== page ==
The Demand for Offshore Talent in Automotive Services: The degree of adoption of offshoring in the services portion of the auto sector is low, with approximately 0.06 percent of developed world employment in the sector currently performed in low-wage countries. Although the potential for global resourcing in the sector is 11 percent, only 0.2 percent of developed world employment is projected to be performed in low-wage countries by 2008.

The Demand for Offshore Talent in Health Care: Overall, about 20,000 jobs in the health care sector will go offshore in 2008, representing 0.07 percent of developed world health care employment. The potential demand for remote labor in the sector, although low in percentage terms (8 percent), is still over 5 million jobs because of the large number of people employed in the sector.

The Demand for Offshore Talent in Insurance: Global resourcing in the insurance sector is still in its early stages. In contrast to a maximum current potential of 2.3 million jobs (19 percent of industry employment in 2008) that could be performed remotely, more than 20,000 jobs are performed offshore in low-wage countries. Offshoring will grow at 14 percent annually if the current trend continues, reaching 38,000 employees in 2008 (equal to 0.6 percent of industry employment in high-wage countries).

The Demand for Offshore Talent in IT Services: MGI projects total employment in the sector will reach 6.9 million in 2008, and 770,000 jobs (13 percent of sector employment in developed countries) will be performed offshore in low-wage countries, compared to 371,000 in 2003. In contrast, a maximum of 44 percent of all jobs in the sector could be potentially performed remotely, equivalent to 3 million employees.

The Demand for Offshore Talent in Packaged Software: The software sector will continue to see growth in offshoring, with an estimated 116,000 jobs (18 percent of sector employment in developed countries) projected to be performed by employees in low-wage countries by 2008, compared to 44,000 in 2003. Nearly half (49 percent) of the estimated 690,000 packaged software jobs in 2008 could be potentially performed remotely, the highest of the sectors MGI studied.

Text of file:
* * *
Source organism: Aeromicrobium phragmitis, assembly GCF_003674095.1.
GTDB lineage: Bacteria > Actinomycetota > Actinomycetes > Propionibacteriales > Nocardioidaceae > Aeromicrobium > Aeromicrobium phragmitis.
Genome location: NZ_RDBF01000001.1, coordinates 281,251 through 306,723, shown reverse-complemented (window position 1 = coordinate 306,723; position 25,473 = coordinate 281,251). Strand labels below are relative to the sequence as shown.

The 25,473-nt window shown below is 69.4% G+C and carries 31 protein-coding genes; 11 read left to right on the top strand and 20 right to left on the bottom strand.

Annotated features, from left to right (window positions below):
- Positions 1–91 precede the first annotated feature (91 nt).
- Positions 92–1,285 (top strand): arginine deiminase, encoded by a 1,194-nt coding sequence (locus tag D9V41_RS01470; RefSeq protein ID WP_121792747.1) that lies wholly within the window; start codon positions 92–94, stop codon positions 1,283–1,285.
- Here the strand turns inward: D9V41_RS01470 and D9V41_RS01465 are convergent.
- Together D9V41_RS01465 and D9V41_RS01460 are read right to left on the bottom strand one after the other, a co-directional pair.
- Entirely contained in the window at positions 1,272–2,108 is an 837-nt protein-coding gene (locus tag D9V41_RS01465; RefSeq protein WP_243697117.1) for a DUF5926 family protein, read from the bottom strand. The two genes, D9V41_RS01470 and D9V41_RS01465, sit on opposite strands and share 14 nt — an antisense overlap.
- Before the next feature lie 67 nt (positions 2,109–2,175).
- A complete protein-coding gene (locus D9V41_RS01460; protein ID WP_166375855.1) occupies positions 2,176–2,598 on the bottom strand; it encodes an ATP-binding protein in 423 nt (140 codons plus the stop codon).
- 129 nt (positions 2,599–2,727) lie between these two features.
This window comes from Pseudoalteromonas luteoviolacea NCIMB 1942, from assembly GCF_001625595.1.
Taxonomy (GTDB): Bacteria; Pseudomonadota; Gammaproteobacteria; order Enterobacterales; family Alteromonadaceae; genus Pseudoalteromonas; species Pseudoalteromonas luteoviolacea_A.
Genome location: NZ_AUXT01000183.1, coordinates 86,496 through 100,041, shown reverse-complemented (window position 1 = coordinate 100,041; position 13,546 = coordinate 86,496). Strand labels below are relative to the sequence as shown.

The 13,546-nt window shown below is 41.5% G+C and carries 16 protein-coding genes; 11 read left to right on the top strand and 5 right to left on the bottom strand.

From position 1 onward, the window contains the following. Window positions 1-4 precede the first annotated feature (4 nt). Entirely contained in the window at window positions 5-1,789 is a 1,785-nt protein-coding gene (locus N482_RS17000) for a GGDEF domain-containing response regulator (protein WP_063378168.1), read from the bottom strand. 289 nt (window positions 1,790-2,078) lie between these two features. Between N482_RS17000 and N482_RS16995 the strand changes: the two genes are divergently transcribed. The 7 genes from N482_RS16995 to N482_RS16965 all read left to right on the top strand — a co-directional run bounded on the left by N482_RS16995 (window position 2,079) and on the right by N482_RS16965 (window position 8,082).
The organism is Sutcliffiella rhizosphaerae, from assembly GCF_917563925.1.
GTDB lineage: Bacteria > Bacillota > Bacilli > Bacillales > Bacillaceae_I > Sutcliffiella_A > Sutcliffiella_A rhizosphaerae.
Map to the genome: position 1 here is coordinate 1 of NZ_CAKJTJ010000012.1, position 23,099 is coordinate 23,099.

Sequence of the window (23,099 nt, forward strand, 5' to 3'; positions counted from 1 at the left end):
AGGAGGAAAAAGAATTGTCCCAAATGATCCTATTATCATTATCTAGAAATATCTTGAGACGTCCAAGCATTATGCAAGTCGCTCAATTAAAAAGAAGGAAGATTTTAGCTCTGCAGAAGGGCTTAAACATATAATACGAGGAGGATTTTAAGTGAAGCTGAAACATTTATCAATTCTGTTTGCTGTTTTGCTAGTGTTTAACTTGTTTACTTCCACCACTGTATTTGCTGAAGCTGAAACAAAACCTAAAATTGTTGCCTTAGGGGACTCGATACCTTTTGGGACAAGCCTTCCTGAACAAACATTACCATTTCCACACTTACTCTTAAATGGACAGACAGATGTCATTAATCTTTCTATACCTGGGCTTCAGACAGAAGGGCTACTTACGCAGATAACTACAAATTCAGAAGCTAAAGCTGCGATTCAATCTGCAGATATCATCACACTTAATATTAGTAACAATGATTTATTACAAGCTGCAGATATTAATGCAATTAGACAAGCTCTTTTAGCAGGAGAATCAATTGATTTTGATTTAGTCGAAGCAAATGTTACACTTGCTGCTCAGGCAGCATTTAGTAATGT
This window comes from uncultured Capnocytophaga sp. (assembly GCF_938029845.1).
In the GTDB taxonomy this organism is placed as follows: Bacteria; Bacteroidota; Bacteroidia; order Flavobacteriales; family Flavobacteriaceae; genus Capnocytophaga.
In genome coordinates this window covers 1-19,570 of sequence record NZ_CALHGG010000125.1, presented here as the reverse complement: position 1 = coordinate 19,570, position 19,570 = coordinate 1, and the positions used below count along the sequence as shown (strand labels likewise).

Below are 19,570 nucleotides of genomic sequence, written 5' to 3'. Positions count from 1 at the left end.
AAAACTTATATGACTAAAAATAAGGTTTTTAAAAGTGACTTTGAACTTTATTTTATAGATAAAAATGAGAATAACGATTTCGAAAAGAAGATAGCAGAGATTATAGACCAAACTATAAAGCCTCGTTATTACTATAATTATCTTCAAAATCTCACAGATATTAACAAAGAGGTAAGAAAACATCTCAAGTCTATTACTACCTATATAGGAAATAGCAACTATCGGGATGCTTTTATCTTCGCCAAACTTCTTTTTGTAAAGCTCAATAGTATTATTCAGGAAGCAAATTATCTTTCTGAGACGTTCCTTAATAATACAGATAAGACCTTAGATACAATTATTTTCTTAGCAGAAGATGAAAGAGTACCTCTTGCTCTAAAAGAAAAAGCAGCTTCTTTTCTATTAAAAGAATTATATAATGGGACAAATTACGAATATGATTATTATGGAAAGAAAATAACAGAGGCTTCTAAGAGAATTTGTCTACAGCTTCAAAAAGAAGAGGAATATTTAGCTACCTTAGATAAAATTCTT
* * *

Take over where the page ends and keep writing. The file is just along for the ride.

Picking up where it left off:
The Demand for Offshore Talent in Pharma Services: More than 10,000 employees in the pharma sector are globally resourced from low-wage locations today. This is expected to double to 21,000 employees in 2008 in response to declining profit margins and rising cost pressure in the sector. The potential for globally resourced labor in the sector is as high as 13 percent, indicating that 238,000 jobs could be performed remotely in 2008.

The Demand for Offshore Talent in Retail: The pace of adoption of offshoring in the large retail sector is projected to be slow relative to other industries, representing just 0.1 percent of retail employment in high-wage countries by 2008. Of the projected 156 million jobs in the retail sector in 2008, however, 3.2 percent of total sector employment in developed countries could be performed remotely, equivalent to 4.9 million employees.

The Demand for Offshore Talent in Retail Banking: Retail banking was one of the earliest sectors to adopt the global resourcing of services, and offshoring is projected to reach 2.4 percent of total sector employment in developed countries by 2008. The theoretical maximum for globally resourced labor in retail banking is 25 percent, translating into approximately 3.1 million jobs in 2008.

Posted by DeLong at June 19, 2005 10:27 PM